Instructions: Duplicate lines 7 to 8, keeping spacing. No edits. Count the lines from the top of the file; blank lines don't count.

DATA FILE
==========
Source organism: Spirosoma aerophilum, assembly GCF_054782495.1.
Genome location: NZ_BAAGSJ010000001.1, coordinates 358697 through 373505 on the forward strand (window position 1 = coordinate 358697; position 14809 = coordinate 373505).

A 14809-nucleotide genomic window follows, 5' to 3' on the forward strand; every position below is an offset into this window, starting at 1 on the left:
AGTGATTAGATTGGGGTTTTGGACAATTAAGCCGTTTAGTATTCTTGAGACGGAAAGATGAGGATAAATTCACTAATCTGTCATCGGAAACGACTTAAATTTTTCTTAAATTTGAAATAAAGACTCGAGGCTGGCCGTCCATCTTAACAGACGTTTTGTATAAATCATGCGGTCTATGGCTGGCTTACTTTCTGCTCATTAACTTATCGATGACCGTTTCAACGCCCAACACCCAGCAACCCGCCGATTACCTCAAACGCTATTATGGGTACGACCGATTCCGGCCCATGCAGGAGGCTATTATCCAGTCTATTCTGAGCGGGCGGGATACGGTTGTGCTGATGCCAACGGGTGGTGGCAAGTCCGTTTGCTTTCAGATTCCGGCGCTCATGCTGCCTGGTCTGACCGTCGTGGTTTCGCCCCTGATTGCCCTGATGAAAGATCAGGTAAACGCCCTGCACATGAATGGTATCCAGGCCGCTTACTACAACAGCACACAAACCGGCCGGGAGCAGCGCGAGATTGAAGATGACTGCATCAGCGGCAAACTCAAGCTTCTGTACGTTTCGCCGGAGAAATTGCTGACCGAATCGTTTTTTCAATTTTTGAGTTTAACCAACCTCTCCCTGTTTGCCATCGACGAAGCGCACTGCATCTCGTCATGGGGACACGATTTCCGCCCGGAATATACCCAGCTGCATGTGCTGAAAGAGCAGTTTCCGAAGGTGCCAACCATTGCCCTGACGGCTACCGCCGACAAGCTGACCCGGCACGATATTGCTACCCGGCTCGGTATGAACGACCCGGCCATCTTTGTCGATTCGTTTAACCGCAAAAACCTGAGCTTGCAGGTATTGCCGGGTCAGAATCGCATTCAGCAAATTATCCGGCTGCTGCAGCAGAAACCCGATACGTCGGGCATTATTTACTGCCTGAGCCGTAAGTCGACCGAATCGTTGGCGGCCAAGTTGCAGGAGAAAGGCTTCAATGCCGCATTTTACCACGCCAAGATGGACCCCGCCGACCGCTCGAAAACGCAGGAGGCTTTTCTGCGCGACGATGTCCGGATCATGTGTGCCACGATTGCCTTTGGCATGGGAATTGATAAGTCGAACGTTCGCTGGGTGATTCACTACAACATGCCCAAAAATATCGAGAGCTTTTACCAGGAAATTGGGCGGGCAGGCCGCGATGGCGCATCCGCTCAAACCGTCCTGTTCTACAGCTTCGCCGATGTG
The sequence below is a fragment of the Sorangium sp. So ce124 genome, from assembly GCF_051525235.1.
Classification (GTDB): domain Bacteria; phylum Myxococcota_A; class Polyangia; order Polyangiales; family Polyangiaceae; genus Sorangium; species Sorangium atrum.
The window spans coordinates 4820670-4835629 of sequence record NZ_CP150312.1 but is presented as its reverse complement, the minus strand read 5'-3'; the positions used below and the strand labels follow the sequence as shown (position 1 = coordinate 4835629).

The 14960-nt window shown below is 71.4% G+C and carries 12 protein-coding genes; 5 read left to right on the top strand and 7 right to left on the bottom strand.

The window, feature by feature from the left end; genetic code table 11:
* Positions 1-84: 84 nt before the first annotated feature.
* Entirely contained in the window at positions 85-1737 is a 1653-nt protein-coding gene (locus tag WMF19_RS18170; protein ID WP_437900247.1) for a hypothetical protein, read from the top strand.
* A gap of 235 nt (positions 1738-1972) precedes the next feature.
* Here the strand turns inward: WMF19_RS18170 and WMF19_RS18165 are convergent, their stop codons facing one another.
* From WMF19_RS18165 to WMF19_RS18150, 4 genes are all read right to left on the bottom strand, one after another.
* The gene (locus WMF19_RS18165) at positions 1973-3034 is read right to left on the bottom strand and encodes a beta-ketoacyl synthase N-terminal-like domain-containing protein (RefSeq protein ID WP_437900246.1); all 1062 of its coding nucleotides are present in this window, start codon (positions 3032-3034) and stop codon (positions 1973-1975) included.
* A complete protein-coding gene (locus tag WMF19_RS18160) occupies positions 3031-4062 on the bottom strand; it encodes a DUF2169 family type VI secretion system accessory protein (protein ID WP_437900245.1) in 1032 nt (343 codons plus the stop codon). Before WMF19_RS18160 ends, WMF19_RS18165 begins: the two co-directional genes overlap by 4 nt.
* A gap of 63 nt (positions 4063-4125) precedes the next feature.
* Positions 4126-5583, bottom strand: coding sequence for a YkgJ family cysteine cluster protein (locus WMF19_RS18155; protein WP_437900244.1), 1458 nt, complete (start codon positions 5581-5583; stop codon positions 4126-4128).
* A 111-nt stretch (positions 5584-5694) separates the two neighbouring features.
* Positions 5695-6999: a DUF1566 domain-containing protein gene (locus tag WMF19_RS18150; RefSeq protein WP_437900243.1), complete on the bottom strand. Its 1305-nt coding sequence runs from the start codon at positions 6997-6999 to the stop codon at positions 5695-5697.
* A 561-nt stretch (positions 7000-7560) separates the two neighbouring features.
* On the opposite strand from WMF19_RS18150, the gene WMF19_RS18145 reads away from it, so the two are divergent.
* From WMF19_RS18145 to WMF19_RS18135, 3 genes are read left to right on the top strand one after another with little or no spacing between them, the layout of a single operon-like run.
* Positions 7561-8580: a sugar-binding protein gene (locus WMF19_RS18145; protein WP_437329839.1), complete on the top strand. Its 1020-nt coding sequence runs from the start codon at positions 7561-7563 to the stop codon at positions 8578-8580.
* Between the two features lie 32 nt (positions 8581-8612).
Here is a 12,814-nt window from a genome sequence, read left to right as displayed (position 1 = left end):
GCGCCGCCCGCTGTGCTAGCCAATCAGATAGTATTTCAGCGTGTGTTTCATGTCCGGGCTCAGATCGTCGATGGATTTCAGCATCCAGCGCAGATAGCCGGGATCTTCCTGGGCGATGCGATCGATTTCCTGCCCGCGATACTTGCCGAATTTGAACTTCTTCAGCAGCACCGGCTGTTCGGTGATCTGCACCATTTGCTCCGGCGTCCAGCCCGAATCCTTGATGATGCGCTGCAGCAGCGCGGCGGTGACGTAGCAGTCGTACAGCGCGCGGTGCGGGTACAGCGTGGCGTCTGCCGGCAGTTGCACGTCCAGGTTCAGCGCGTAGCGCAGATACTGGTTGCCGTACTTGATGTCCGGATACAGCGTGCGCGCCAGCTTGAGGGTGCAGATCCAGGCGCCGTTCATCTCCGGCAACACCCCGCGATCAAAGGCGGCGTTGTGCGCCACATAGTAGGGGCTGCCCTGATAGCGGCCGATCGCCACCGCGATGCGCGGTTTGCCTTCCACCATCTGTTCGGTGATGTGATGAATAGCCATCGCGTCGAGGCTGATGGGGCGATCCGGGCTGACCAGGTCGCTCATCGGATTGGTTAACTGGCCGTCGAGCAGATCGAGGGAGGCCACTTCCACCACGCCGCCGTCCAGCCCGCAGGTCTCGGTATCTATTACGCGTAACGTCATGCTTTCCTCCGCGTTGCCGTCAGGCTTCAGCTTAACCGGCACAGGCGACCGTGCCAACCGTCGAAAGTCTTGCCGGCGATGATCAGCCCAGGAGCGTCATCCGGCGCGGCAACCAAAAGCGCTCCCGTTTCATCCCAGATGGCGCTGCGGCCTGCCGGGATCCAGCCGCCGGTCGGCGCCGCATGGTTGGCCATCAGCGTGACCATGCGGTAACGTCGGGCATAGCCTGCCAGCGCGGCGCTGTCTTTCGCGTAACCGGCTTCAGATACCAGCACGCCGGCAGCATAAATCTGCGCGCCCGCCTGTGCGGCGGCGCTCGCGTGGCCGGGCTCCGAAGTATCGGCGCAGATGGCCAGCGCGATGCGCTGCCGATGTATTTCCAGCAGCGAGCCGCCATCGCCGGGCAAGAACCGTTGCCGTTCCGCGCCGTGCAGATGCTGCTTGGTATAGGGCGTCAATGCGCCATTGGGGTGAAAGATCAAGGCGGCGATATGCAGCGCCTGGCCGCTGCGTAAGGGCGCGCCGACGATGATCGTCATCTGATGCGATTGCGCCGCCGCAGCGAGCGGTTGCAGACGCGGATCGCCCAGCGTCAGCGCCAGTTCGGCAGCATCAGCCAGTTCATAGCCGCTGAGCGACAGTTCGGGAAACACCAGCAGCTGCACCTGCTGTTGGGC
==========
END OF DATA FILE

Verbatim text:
The window spans coordinates 4820670-4835629 of sequence record NZ_CP150312.1 but is presented as its reverse complement, the minus strand read 5'-3'; the positions used below and the strand labels follow the sequence as shown (position 1 = coordinate 4835629).

The 14960-nt window shown below is 71.4% G+C and carries 12 protein-coding genes; 5 read left to right on the top strand and 7 right to left on the bottom strand.